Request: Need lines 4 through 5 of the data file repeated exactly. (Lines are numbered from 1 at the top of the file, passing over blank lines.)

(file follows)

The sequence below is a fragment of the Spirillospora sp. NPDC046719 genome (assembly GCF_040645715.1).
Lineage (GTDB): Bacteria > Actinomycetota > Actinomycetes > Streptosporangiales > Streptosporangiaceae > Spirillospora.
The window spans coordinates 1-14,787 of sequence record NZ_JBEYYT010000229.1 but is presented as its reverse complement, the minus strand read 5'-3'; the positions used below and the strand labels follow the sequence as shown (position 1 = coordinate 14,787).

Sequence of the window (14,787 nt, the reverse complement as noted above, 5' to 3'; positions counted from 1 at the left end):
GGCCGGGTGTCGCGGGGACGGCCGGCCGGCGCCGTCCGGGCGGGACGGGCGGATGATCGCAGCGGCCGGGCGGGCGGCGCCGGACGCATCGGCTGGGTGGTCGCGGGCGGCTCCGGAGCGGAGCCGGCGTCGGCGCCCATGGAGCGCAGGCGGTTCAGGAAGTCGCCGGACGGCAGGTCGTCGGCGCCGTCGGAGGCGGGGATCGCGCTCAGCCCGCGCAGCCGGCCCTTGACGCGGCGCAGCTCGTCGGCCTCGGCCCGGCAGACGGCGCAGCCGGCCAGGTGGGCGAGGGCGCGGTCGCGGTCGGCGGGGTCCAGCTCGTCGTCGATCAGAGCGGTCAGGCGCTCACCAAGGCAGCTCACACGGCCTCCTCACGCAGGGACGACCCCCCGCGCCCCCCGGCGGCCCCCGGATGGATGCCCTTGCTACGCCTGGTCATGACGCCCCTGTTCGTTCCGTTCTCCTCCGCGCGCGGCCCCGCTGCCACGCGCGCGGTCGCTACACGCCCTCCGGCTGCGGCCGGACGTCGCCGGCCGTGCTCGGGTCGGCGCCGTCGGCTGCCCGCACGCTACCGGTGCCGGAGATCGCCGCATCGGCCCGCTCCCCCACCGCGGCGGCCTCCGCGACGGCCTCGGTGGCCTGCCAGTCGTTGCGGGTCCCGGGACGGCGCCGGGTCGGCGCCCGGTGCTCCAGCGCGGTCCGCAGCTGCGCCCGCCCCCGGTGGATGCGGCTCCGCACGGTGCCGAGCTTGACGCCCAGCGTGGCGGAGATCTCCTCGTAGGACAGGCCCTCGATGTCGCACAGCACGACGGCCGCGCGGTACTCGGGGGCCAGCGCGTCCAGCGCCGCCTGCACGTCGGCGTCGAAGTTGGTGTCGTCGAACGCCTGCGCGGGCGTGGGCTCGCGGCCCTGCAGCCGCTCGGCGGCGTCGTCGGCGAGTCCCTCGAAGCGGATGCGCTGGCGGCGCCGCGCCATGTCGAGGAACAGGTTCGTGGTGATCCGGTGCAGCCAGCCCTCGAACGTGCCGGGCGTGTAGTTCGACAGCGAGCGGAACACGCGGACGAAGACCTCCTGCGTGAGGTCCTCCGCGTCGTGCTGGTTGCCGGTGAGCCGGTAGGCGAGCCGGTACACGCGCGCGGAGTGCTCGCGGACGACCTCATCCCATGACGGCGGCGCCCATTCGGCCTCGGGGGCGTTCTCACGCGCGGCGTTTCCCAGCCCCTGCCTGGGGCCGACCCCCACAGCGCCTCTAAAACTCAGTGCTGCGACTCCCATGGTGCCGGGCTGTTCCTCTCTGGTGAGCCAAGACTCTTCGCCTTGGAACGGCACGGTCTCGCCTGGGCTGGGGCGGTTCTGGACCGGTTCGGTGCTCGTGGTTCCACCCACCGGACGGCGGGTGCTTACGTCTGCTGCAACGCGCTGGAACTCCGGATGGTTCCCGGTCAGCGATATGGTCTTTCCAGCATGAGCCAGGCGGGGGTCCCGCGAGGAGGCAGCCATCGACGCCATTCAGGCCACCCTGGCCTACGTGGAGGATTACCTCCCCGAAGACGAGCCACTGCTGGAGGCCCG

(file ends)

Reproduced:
Sequence of the window (14,787 nt, the reverse complement as noted above, 5' to 3'; positions counted from 1 at the left end):
GGCCGGGTGTCGCGGGGACGGCCGGCCGGCGCCGTCCGGGCGGGACGGGCGGATGATCGCAGCGGCCGGGCGGGCGGCGCCGGACGCATCGGCTGGGTGGTCGCGGGCGGCTCCGGAGCGGAGCCGGCGTCGGCGCCCATGGAGCGCAGGCGGTTCAGGAAGTCGCCGGACGGCAGGTCGTCGGCGCCGTCGGAGGCGGGGATCGCGCTCAGCCCGCGCAGCCGGCCCTTGACGCGGCGCAGCTCGTCGGCCTCGGCCCGGCAGACGGCGCAGCCGGCCAGGTGGGCGAGGGCGCGGTCGCGGTCGGCGGGGTCCAGCTCGTCGTCGATCAGAGCGGTCAGGCGCTCACCAAGGCAGCTCACACGGCCTCCTCACGCAGGGACGACCCCCCGCGCCCCCCGGCGGCCCCCGGATGGATGCCCTTGCTACGCCTGGTCATGACGCCCCTGTTCGTTCCGTTCTCCTCCGCGCGCGGCCCCGCTGCCACGCGCGCGGTCGCTACACGCCCTCCGGCTGCGGCCGGACGTCGCCGGCCGTGCTCGGGTCGGCGCCGTCGGCTGCCCGCACGCTACCGGTGCCGGAGATCGCCGCATCGGCCCGCTCCCCCACCGCGGCGGCCTCCGCGACGGCCTCGGTGGCCTGCCAGTCGTTGCGGGTCCCGGGACGGCGCCGGGTCGGCGCCCGGTGCTCCAGCGCGGTCCGCAGCTGCGCCCGCCCCCGGTGGATGCGGCTCCGCACGGTGCCGAGCTTGACGCCCAGCGTGGCGGAGATCTCCTCGTAGGACAGGCCCTCGATGTCGCACAGCACGACGGCCGCGCGGTACTCGGGGGCCAGCGCGTCCAGCGCCGCCTGCACGTCGGCGTCGAAGTTGGTGTCGTCGAACGCCTGCGCGGGCGTGGGCTCGCGGCCCTGCAGCCGCTCGGCGGCGTCGTCGGCGAGTCCCTCGAAGCGGATGCGCTGGCGGCGCCGCGCCATGTCGAGGAACAGGTTCGTGGTGATCCGGTGCAGCCAGCCCTCGAACGTGCCGGGCGTGTAGTTCGACAGCGAGCGGAACACGCGGACGAAGACCTCCTGCGTGAGGTCCTCCGCGTCGTGCTGGTTGCCGGTGAGCCGGTAGGCGAGCCGGTACACGCGCGCGGAGTGCTCGCGGACGACCTCATCCCATGACGGCGGCGCCCATTCGGCCTCGGGGGCGTTCTCACGCGCGGCGTTTCCCAGCCCCTGCCTGGGGCCGACCCCCACAGCGCCTCTAAAACTCAGTGCTGCGACTCCCATGGTGCCGGGCTGTTCCTCTCTGGTGAGCCAAGACTCTTCGCCTTGGAACGGCACGGTCTCGCCTGGGCTGGGGCGGTTCTGGACCGGTTCGGTGCTCGTGGTTCCACCCACCGGACGGCGGGTGCTTACGTCTGCTGCAACGCGCTGGAACTCCGGATGGTTCCCGGTCAGCGATATGGTCTTTCCAGCATGAGCCAGGCGGGGGTCCCGCGAGGAGGCAGCCATCGACGCCATTCAGGCCACCCTGGCCTACGTGGAGGATTACCTCCCCGAAGACGAGCCACTGCTGGAGGCCCG